Taking a serious view of the procedural and ethical lapses in the projects, the 72nd Parliamentary Standing Committee on Health and Family Welfare recently carried out an enquiry into the studies and presented its report on “Alleged Irregularities in the Conduct of Studies using Human Papilloma Virus (HPV) Vaccine” (2), in the Rajya Sabha on August 30, 2013. This report (henceforth referred to as the 72nd Report) (2), is a clear and comprehensive vindication of the many voices and the campaign that have consistently drawn attention to violations in HPV vaccine trials in India. The 72nd Report acknowledges the unethical nature of the HPV vaccine “demonstration” project conducted in the country in 2009 by PATH (2).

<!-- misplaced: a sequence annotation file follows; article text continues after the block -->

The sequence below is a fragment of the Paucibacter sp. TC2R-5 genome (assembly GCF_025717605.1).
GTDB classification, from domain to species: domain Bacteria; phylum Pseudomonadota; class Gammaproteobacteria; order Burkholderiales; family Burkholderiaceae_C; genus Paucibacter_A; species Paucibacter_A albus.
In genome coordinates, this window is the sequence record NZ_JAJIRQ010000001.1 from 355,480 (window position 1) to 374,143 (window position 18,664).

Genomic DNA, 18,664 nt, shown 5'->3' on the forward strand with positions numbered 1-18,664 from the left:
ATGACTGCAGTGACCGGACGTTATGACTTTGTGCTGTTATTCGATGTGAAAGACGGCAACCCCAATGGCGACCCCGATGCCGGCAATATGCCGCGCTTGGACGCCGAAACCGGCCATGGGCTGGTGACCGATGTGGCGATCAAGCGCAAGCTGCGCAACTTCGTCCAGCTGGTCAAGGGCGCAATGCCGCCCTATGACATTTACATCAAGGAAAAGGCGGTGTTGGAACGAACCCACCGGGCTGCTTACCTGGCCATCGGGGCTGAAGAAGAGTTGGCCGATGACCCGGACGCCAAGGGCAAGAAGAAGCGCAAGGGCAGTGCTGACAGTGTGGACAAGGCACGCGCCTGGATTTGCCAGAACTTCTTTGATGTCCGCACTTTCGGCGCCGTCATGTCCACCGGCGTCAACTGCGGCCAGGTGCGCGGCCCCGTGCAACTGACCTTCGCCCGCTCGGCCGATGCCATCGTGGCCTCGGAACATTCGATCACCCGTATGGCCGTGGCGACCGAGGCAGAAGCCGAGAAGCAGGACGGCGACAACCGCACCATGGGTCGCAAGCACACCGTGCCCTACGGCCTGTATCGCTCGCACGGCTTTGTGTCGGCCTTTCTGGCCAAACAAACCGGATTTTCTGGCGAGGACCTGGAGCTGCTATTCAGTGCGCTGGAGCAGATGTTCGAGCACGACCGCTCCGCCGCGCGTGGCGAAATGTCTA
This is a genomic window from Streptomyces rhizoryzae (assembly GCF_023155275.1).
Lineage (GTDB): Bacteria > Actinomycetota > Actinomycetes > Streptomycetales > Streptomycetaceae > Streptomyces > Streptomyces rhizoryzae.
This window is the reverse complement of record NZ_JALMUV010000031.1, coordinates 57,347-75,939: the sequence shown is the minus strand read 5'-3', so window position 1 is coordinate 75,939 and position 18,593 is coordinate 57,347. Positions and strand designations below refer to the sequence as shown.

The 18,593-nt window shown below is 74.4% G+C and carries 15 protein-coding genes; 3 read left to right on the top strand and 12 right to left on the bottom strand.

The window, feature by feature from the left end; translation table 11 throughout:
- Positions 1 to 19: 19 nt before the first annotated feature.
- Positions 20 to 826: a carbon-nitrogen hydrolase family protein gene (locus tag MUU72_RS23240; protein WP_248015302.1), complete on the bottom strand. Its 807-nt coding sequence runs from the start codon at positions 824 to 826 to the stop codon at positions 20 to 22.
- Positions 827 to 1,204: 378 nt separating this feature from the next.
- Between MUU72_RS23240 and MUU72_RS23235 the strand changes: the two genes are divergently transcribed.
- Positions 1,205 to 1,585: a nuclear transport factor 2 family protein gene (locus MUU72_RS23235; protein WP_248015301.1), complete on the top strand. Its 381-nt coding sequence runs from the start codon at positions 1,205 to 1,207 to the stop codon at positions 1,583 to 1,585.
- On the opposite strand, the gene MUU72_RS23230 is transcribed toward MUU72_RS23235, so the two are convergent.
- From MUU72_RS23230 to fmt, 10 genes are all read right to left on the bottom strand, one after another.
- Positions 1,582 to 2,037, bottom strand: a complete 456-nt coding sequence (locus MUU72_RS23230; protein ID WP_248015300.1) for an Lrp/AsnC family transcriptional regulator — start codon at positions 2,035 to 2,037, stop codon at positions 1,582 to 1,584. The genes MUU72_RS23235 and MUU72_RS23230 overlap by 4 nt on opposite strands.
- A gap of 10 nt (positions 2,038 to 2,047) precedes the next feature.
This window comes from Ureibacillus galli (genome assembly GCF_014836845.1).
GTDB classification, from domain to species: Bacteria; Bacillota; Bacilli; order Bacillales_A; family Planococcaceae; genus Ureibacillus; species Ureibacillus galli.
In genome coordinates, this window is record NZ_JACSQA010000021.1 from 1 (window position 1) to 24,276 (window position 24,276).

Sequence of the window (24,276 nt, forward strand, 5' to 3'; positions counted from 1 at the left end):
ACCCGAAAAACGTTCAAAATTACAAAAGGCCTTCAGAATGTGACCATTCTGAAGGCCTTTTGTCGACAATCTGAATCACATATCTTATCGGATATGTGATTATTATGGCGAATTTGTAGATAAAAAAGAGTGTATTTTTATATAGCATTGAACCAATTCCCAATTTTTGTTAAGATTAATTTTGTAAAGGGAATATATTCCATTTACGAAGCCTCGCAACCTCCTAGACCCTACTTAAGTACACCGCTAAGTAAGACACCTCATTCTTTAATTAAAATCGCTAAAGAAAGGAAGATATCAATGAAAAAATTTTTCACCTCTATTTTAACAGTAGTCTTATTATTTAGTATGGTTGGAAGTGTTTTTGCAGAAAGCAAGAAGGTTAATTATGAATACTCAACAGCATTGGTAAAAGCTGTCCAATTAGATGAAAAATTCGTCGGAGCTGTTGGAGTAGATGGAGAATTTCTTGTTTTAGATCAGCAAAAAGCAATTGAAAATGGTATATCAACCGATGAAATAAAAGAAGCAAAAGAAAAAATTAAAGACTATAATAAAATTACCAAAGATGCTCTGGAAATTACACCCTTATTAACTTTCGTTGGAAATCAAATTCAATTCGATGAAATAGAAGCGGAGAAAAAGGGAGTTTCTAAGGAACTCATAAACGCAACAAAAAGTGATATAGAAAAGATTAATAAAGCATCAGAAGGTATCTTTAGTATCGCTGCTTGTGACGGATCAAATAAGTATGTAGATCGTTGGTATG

Undoubtedly a clinical trial

The 72nd Report clearly states that the “demonstration project”, as it was repeatedly referred to by PATH, was a clinical trial, regardless of what PATH called it (2). The report takes note of the observations of the MoHFW’s enquiry committee that, “the demonstration project is a study of a pharmaceutical product carried out on humans and since the primary objectives include the study of serious adverse events, it is clear that clinical trial rules and guidelines should apply” (2:p14).

The 72nd Report further states that by carrying out the clinical trial in the guise of an “observation/demonstration project,” PATH has violated all the laws and regulations laid down for clinical trials by the Government of India (2).

Dereliction of duty and other serious concerns